“I’m confident that there will be trials for the destruction we’ve seen in the Middle East, and that the videos and photographs produced by [ISIS] to brag about their destruction will one day reappear in court as evidence against them.” – Erin Thompson, a professor of art crime at the City University of New York.
On November 25th of this year, Iraqi troops recaptured Nimrud, the site of an ancient Assyrian city from ISIS. The city was all but bulldozed by the radical group, and hundreds of historical artifacts and cultural heritage sites were destroyed, including the famous Tomb of Jonah, which was important to both Muslims and Christians, and Mar Benham (A Christian monastery). “They violated the ancient city of Nimrud and bulldozed its ancient ruins,” the Iraqi Ministry of Tourism and Antiquities said.
Today, combined Iraqi-Kurdish forces are battling their way into the last major Iraqi city held by ISIS: Mosul. A few ISIS soldiers in Mosul have already surrendered to Kurdish forces.
As the fight against ISIS continues, global authorities are deciding what kinds of charges will be pressed against the militant group in international court. International law forbids the destruction of heritage sites. While it’s not known whether or not any of the soldiers who have surrendered so far participated in these acts, they could face charges for war crimes. Irina Bokova, director-general of the United Nations Educational, Scientific, and Cultural Organization (UNESCO), said in a statement released on November 25th: “These destructions may amount to a war crime, and UNESCO will do everything in its power to document the damage so that these attacks do not go unpunished.”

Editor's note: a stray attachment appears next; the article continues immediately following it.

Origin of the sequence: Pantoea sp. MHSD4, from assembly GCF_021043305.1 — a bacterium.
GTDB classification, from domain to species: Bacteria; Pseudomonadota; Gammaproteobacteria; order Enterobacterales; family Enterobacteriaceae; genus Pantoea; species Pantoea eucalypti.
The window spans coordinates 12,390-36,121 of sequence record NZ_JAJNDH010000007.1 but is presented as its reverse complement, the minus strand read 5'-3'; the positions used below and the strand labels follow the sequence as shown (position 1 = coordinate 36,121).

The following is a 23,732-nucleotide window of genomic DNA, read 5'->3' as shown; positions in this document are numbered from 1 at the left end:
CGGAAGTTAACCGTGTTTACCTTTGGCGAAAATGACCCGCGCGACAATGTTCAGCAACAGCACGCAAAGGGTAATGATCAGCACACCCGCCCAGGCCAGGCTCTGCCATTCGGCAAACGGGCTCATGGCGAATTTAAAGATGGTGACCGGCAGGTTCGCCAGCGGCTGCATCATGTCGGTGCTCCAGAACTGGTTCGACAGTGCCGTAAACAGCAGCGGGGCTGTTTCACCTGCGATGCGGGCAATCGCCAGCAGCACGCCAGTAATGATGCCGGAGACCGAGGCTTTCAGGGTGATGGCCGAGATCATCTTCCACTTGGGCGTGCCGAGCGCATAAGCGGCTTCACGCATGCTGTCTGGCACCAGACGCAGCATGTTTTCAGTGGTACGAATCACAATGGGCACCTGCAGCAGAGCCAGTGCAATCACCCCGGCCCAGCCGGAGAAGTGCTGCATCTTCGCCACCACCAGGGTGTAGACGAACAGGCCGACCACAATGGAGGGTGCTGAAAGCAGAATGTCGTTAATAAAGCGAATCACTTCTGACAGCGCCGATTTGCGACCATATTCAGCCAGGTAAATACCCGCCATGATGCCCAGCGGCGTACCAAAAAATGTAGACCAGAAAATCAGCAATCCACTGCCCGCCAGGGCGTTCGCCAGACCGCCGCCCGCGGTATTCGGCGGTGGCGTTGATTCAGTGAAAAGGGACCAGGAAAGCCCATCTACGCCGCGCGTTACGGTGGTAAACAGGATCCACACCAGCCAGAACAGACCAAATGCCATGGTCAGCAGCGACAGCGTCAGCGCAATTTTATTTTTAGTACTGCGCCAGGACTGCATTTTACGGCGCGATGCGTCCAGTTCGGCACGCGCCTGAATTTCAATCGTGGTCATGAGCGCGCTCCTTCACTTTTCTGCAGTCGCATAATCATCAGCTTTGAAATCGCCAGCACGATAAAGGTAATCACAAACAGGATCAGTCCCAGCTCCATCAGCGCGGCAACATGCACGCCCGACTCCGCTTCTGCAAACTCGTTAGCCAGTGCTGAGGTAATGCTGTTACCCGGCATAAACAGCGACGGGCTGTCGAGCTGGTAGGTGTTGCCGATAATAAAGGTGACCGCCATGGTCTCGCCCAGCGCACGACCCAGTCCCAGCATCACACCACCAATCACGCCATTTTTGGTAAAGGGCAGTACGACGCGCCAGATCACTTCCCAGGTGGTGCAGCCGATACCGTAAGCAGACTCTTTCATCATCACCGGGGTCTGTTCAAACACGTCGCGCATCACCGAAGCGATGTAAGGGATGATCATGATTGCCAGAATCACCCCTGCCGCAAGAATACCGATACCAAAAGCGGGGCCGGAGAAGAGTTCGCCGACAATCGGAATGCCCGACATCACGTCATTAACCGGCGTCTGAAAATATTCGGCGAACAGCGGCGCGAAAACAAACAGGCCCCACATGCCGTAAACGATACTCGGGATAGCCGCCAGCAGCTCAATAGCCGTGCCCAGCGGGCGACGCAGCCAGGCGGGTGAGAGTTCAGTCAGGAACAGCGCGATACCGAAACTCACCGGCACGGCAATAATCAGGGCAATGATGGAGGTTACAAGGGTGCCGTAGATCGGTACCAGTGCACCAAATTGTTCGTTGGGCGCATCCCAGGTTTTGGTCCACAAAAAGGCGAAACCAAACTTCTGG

ISIS has broadcasted videos bragging about their exploits, including a video of ISIS militants using sledgehammers to destroy over a hundred original pieces of antiquity in the Mosul Museum. Many of the pieces documented the height of the Assyrian Empire. While steps are being taken to protect other important cultural heritage sites in Iraq, what has been destroyed is a tragic loss of cultural history in Iraq, a loss that is felt throughout the world.
“Our ministry condemns these criminal acts. Letting these lost gangs go without punishment will encourage them to destroy humanity’s civilization, the Mesopotamian civilization, inflicting irreversible priceless damages and losses.” – Iraqi Ministry of Antiquities.
ISIS will regret broadcasting those videos. They can be used as evidence in international court to press charges for war crimes. As ISIS’ time is drawing to a close, most of the court cases brought against them will involve violent crimes and genocide, as they should. However, there will, without a doubt, be some justice for Iraq’s cultural history, too.